Three factors are throwing a wrench into the way U.S. retail jewelers buy and sell colored stones and pearls: supply, demand, and the declining dollar.
Retail jewelers are discovering it’s almost impossible to find fine large gems. The problem doesn’t affect only rubies, emeralds, and sapphires—if you’re looking for a matched pair of 4.00 ct. tourmalines or an 8 × 10 mm tsavorite, you’re probably out of luck.
According to Stuart Robertson, research director for The Guide, published by Gemworld International, Glenview, Ill., “Buying trends this fall indicate that sales of colored stones and pearl products have strengthened dramatically.” That translates to strong demand overseas where buying power is greatest. That in turn creates a shortage of domestic supply and the inevitable higher prices.
Some believe the supply challenge is the result of increases in consumer markets globally, especially the Far East, China, and India. Donna Baker, president of the Gemological Institute of America, agrees. In her first public speaking engagement as GIA president, to the Manhattan Chapter of the GIA Alumni Association, Baker noted that the gemstone industry, colored stones in particular, will have to acknowledge global competition. “Asia is now at the center of the world’s greatest consumer boom,” said Baker. “China will see jewelry sales of $20 billion by decade’s end—double that of 2001. It is the third-largest single consumer jewelry market behind the USA and Japan.
“Since China’s jewelry demand has been growing by double digits each year, there is strong reason to believe that emerging middle-class consumers there will continue buying jewelry with gold, diamonds, and gemstones at the same or similar pace going forward.”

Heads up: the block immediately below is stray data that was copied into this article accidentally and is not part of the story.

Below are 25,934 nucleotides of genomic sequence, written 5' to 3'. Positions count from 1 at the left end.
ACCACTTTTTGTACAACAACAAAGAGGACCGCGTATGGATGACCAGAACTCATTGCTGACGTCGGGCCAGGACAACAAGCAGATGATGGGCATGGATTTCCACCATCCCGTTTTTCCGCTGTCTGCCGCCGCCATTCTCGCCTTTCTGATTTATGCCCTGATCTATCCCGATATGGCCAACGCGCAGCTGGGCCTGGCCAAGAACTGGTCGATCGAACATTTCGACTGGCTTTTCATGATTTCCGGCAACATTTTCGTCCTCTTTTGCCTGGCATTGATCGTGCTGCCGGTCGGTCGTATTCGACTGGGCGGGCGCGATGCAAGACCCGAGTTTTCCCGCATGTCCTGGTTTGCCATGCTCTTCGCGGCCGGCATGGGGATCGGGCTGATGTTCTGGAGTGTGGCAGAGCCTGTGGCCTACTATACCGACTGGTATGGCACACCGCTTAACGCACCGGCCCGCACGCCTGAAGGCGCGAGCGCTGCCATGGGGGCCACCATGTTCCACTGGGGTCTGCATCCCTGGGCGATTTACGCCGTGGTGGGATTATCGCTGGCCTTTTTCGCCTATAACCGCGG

Eric Braunwart, president of Columbia Gem House and Trigem Designs in Vancouver, Wash., sees the same pressures on supply. “What we’re starting to see is that China and India are investing in colored stones,” says Braunwart. “Before China, the U.S. had the lock on the demand. Now we’re starting to see that change. And that puts pressure on supplies. A lot of the Indian manufacturers are investing in local retail chains.” And the more business Indian manufacturers do with Indian retailers, the less they do with U.S. retailers. That, combined with restrictions on imports to the United States, means U.S. retailers are running out of top-quality gems.
Other suppliers challenge that scenario. They feel strongly that the most important factor driving price increases is declining mine production. “Goods have gotten rare,” says Jeffrey Bilgore, a supplier of fine-quality gems in New York, talking about the top material. He agrees that demand is up but says that even if demand stayed level, supply would be down 20 percent. “And prices never go down,” he says. “People come back from buying trips overseas and say, ‘I can’t believe the prices I just paid,’ and then it’s the first thing they sell. Nobody, of course, ever says that they overpaid.”
“Yes, there is a shortage,” agrees Arthur Groom, Eternity Natural Emerald supplier and retail jeweler in Ridgewood, N.J. “There’s a lack of nice Colombian crystal goods in the market. Dark goods somewhat dominate what you can get. In fact, in August and September, there were no crystal goods at all. Now, Afghanistan is a bit different, but the problem there is just getting the merchandise out. The way they mine, they just don’t have the production.”